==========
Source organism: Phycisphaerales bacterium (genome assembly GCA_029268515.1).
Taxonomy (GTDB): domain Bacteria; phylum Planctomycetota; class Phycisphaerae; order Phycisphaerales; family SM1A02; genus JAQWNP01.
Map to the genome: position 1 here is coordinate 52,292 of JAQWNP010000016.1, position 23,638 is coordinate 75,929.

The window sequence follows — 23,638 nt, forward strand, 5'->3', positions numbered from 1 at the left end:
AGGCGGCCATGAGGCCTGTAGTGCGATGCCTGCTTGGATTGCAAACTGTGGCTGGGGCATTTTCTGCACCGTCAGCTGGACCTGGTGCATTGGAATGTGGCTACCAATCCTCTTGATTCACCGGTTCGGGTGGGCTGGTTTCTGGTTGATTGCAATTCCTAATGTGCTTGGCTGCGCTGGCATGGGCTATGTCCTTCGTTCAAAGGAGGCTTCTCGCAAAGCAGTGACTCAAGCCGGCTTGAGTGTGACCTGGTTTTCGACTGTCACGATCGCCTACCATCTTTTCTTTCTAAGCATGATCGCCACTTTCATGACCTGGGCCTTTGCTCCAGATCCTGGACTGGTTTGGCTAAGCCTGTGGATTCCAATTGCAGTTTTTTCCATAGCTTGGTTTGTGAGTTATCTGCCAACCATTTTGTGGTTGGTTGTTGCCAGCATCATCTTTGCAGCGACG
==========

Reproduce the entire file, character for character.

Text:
Source organism: Phycisphaerales bacterium (genome assembly GCA_029268515.1).
Taxonomy (GTDB): domain Bacteria; phylum Planctomycetota; class Phycisphaerae; order Phycisphaerales; family SM1A02; genus JAQWNP01.
Map to the genome: position 1 here is coordinate 52,292 of JAQWNP010000016.1, position 23,638 is coordinate 75,929.

The window sequence follows — 23,638 nt, forward strand, 5'->3', positions numbered from 1 at the left end:
AGGCGGCCATGAGGCCTGTAGTGCGATGCCTGCTTGGATTGCAAACTGTGGCTGGGGCATTTTCTGCACCGTCAGCTGGACCTGGTGCATTGGAATGTGGCTACCAATCCTCTTGATTCACCGGTTCGGGTGGGCTGGTTTCTGGTTGATTGCAATTCCTAATGTGCTTGGCTGCGCTGGCATGGGCTATGTCCTTCGTTCAAAGGAGGCTTCTCGCAAAGCAGTGACTCAAGCCGGCTTGAGTGTGACCTGGTTTTCGACTGTCACGATCGCCTACCATCTTTTCTTTCTAAGCATGATCGCCACTTTCATGACCTGGGCCTTTGCTCCAGATCCTGGACTGGTTTGGCTAAGCCTGTGGATTCCAATTGCAGTTTTTTCCATAGCTTGGTTTGTGAGTTATCTGCCAACCATTTTGTGGTTGGTTGTTGCCAGCATCATCTTTGCAGCGACG